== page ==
This  post by Frank Nappi from The Badass Teachers Association  is fantastic! I  relate to it in a few ways.  A long time ago, I was an educator /counselor in the Israeli army education branch (Gadna) of the IDF in 1985-1987 for my two-year service. I worked in a poor and disadvantaged rural community in the Northern Negev. Many of the children I worked with had illiterate parents with minimal grade school or no education of their own. They were some of the most warm, welcoming, caring, and generous people I’ve ever met. And they were also suspicious of me, the army, and outsiders in general.  They held patriarchal, conservative,  religious, and superstitious views of society. Women’s roles were  defined as wives, mothers, caregivers, food makers, house cleaners–traditional, old world views that were entrenched in their lives and viewpoints which they had brought with them from the social norms of the day in various Middle Eastern countries.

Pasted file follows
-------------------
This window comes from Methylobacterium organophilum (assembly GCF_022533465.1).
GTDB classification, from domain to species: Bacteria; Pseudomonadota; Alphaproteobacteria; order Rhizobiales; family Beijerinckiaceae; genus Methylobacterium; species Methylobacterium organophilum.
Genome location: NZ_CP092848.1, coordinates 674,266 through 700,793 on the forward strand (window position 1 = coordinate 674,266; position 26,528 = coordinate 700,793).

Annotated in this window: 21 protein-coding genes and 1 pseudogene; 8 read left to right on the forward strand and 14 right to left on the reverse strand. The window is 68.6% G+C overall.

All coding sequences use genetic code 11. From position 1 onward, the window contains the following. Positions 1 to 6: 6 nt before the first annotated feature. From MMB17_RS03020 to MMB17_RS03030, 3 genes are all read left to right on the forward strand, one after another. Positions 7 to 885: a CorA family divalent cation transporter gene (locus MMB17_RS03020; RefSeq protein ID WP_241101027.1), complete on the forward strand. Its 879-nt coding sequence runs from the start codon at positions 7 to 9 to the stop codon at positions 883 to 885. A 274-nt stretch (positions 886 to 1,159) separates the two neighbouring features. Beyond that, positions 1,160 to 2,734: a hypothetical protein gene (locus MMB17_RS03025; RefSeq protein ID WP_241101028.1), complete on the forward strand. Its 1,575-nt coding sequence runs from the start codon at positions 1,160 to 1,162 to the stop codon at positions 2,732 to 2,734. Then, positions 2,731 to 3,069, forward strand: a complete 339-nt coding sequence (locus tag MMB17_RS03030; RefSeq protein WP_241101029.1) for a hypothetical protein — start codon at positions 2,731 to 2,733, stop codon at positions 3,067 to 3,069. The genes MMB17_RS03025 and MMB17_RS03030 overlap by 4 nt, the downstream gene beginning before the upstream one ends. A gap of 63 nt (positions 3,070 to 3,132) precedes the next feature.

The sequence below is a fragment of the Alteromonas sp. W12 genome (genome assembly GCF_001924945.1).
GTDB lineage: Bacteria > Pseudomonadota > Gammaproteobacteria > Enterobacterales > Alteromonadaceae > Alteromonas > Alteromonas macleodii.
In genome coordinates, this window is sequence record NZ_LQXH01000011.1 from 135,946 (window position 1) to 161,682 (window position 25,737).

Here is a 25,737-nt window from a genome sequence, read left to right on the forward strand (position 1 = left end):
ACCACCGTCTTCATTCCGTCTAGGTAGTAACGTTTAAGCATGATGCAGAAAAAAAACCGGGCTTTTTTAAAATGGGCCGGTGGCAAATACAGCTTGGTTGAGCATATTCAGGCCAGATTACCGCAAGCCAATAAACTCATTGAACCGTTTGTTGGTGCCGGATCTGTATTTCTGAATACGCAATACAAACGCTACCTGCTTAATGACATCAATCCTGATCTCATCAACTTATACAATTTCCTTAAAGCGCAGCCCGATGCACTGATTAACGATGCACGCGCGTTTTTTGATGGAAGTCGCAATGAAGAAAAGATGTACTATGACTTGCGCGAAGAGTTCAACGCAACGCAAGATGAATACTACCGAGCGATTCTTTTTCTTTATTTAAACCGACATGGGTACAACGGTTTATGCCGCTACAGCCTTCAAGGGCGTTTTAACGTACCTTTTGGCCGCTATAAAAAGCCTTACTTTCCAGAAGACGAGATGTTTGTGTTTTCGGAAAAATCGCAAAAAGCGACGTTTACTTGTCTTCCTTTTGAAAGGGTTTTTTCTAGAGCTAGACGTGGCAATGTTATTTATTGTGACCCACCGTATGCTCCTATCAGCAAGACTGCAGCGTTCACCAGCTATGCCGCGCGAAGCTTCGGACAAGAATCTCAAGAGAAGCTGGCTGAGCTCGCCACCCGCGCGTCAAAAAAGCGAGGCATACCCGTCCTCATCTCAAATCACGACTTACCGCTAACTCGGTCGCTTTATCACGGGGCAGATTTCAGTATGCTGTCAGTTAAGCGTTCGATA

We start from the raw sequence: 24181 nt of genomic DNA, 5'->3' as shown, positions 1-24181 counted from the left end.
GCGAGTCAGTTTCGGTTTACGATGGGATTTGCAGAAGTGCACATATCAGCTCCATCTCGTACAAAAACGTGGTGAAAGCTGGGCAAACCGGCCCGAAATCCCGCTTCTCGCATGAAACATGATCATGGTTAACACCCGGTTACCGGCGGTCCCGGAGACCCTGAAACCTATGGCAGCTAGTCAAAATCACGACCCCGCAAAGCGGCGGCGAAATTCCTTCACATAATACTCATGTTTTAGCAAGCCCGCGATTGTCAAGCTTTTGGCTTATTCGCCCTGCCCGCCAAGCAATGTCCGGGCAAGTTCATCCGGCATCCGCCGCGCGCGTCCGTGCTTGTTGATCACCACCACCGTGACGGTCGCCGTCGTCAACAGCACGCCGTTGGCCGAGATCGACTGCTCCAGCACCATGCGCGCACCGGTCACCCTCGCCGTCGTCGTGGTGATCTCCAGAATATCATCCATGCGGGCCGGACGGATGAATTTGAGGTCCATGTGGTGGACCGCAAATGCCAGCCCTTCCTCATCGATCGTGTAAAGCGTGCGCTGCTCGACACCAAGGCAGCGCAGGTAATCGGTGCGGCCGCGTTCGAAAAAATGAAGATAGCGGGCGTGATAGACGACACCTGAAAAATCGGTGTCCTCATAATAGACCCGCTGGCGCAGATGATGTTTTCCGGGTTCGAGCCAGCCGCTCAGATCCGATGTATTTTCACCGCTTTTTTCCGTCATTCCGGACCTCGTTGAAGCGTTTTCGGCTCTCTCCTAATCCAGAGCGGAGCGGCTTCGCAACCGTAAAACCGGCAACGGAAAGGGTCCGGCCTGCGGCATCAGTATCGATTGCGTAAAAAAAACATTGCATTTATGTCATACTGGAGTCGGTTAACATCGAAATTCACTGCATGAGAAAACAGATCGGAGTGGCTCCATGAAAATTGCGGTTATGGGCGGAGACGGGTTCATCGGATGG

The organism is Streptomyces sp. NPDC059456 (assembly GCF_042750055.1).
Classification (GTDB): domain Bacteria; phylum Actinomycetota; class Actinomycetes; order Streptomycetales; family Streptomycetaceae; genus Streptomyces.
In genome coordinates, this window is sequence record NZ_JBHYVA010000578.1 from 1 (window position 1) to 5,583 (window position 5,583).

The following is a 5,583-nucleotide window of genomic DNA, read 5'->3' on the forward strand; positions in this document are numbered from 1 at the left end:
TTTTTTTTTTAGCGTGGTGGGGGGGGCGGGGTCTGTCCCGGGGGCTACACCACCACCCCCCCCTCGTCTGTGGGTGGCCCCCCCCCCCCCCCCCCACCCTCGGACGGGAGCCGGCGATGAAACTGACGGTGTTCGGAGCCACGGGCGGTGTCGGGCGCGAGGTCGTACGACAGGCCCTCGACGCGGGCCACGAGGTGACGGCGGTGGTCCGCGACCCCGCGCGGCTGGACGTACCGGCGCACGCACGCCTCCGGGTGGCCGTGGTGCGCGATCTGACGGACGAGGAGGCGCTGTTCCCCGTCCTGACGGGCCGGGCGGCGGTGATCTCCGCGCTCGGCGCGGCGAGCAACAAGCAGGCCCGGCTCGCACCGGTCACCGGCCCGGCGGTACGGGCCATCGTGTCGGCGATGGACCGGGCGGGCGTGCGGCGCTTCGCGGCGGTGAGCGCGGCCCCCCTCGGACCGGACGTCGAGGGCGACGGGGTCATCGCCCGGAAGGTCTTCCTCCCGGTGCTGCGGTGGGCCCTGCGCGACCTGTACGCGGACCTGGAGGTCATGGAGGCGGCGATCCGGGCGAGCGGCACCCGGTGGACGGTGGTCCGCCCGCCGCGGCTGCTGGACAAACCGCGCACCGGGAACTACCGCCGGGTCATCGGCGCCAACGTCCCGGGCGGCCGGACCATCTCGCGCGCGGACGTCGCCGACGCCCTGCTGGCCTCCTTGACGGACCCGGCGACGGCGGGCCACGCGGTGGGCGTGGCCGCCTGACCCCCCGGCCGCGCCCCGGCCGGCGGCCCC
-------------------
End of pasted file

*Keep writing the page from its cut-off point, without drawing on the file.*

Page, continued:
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They had been placed in these remote settlements, in my opinion, wrongfully set aside and marginalized by the establishment of the country. They felt ignored and for good reason. They made the best of their situation as they had no choice. One family grew flowers. One had fields of radishes. Their homes were small but very clean. They made delicious food and hung laundry on clothes lines outside.

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The women  seemed to work harder than the men, and they showed it in their  bodies which appeared older than their ages, always serving others. They were tired, but never stopped. They always wanted the best for their children.